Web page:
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How should we use global variables correctly?


On 22Aug2019 11:12, Michael Torrie <torriem at gmail.com> wrote:
>On 8/22/19 10:00 AM, Windson Yang wrote:
>> I can 'feel' that global variables are evil. I also read lots of articles
>> proves that (http://wiki.c2.com/?GlobalVariablesAreBad). However, I found
>> CPython Lib use quite a lot of `global` keyword. So how should we use
>> `global` keyword correctly? IIUC, it's fine that we use `global` keyword
>> inside the Lib since most of the time the user just import the lib and call
>> the API. In any other situation, we should avoid using it. Am I right?
>
>The "global" keyword only refers to the current module as far as I know.
> Thus global variables are global only to the current python file, so
>the damage, as it were, is limited in scope.

Aye.

>And it's only required if
>you plan to write to a global variable from another scope; you can
>always read from a parent scope if the name hasn't been used by the
>local scope.  I'm sure there are use cases for using the global keyword.
> It's not evil.  It's just not necessary most of the time.  I don't
>think I've ever used the "global" keyword.  If I need to share state, or
>simple configuration information, between modules, I place those
>variables in their own module file and import them where I need them.

I've used it a few times. Maybe a handful of times in thousands of lines 
of code.

As Michael says, "you can always read from a parent scope if the name 
hasn't been used by the local scope". What this means is this:

    _MODULE_LEVEL_CACHE = {}

    def factors_of(n):
        factors = _MODULE_LEVEL_CACHE.get(n)
        if factors is None:
            factors = factorise(n)
            _MODULE_LEVEL_CACHE[n] = factors
        return factors

    def factorise(n):
        ... expensive factorisation algorithm here ...

Here we access _MODULE_LEVEL_CACHE directly without bothering with the 
global keyword. Because the function "factors_of" does not _assign_ to 
the name _MODULE_LEVEL_CACHE, that name is not local to the function; 
the outer scopes will be searched in order to find the name.

Now, Python decides what variable are local to a function by staticly 
inspecting the code and seeing which have assignments. So:

    x = 9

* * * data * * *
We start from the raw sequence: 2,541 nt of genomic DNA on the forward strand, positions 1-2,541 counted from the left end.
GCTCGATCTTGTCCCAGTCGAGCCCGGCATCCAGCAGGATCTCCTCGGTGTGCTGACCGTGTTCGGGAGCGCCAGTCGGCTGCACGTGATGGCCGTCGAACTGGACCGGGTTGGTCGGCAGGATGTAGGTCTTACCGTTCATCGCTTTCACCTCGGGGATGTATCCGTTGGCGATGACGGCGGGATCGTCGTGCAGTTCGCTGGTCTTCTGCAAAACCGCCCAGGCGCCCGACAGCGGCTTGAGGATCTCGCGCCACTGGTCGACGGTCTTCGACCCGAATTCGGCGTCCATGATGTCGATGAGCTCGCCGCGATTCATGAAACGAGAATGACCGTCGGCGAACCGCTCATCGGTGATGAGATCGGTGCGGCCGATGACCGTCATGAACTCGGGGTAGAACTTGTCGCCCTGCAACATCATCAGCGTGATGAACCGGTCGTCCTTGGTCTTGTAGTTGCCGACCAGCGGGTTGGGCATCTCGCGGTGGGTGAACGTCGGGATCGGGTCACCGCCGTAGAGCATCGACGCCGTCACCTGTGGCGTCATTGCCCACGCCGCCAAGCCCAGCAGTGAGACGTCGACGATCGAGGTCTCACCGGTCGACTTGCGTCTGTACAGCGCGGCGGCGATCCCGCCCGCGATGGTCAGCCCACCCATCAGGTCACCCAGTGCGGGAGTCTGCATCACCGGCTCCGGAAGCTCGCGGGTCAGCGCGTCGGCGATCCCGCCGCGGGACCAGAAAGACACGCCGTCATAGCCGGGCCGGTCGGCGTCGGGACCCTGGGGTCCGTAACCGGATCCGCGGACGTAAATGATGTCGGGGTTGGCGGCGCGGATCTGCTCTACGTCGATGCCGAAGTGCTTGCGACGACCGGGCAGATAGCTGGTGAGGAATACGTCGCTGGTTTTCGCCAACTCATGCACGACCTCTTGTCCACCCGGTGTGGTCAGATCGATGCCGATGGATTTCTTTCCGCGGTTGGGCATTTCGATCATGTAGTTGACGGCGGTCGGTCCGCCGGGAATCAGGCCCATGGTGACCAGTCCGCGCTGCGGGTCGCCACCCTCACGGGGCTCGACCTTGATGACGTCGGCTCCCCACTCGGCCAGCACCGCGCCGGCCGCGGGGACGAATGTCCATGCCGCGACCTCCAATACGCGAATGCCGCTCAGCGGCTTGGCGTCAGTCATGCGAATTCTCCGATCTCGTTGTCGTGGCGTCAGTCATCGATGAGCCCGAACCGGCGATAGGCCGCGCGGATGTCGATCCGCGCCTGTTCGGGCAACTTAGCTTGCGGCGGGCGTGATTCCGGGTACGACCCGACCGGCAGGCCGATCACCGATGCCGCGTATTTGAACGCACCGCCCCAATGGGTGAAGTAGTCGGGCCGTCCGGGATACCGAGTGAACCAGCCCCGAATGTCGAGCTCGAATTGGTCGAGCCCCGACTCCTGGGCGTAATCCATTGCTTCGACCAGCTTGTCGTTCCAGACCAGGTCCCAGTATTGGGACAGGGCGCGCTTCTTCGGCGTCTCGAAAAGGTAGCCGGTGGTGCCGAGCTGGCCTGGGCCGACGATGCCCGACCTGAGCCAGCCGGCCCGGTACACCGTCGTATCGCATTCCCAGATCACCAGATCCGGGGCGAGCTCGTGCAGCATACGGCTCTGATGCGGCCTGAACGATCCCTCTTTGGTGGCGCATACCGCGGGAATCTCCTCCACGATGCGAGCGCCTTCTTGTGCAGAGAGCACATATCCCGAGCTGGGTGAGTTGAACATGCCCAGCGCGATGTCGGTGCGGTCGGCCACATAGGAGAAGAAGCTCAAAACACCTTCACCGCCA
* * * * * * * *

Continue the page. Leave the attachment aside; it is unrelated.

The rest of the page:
y = 10
    z = 11

    function foo(x):
        y = 5
        print(x, y, z)

Within the "foo" function:

- x is local (it is assigned to by the function parameter when you call 
  it)

- y is local (it is assigned to in the function body)

- z is not local (it is not assigned to); the namespace searching finds 
  it in the module scope

Note that in the "factors_of" function we also do not _assign_ to 
_MODULE_LEVEL_CACHE. We do assign to one of its elements, but that is an 
access _via_ _MODULE_LEVEL_CACHE, not an assignment to the name itself.  
So it is nonlocal and found in the module namespace.

However, where you might want the use "global" (or its modern friend 
"nonlocal") is to avoid accidents and to make the globalness obvious.  
The same example code:

    x = 9
    y = 10
    z = 11

    function foo(x):
        y = 5
        print(x, y, z)

When you use a global, that is usually a very deliberate decision on 
your part, because using globals is _usually_ undesirable. When all 
variables are local, side effects are contained within the function and 
some surprises (== bugs) are prevented.

Let's modify "foo":

    function foo(x):
        y = 5
        z = y * 2
        print(x, y, z)

Suddenly "z" is a local variable because it is assigned to.

In this function it is all very obvious because the function is very 
short. A longer function might not have this be so obvious.

So: was "z" still intended to be global?

If yes then you need the global keyword:

    function foo(x):
        global z
        y = 5
        z = y * 2
        print(x, y, z)

And even if we were not assigning to "z", we might still use the 
"global" statement to make it obvious to the reader that "z" is a 
global; after all, if it not very visually distinctive - it looks a lot 
like "x" and "y".

So my advice after all of this is:

As you thought, globals are to be avoided most of the time. They invite 
unwanted side effects and also make it harder to write "pure functions", 
functions with no side effects. Pure functions (most Python functions) 
are much easier to reuse elsewhere.

However, if you have a good case for using a global, always use the 
"global" statement. It has the following benefits: it makes the 
globalness obvious to the person reading the code and it avoids a global 
variable suddenly becoming local if you assign to it. (NB: the "time" of 
that semantic change is when you change the code, _not_ when the 
assignment itself happens.)

Cheers,
Cameron Simpson <cs at cskk.id.au>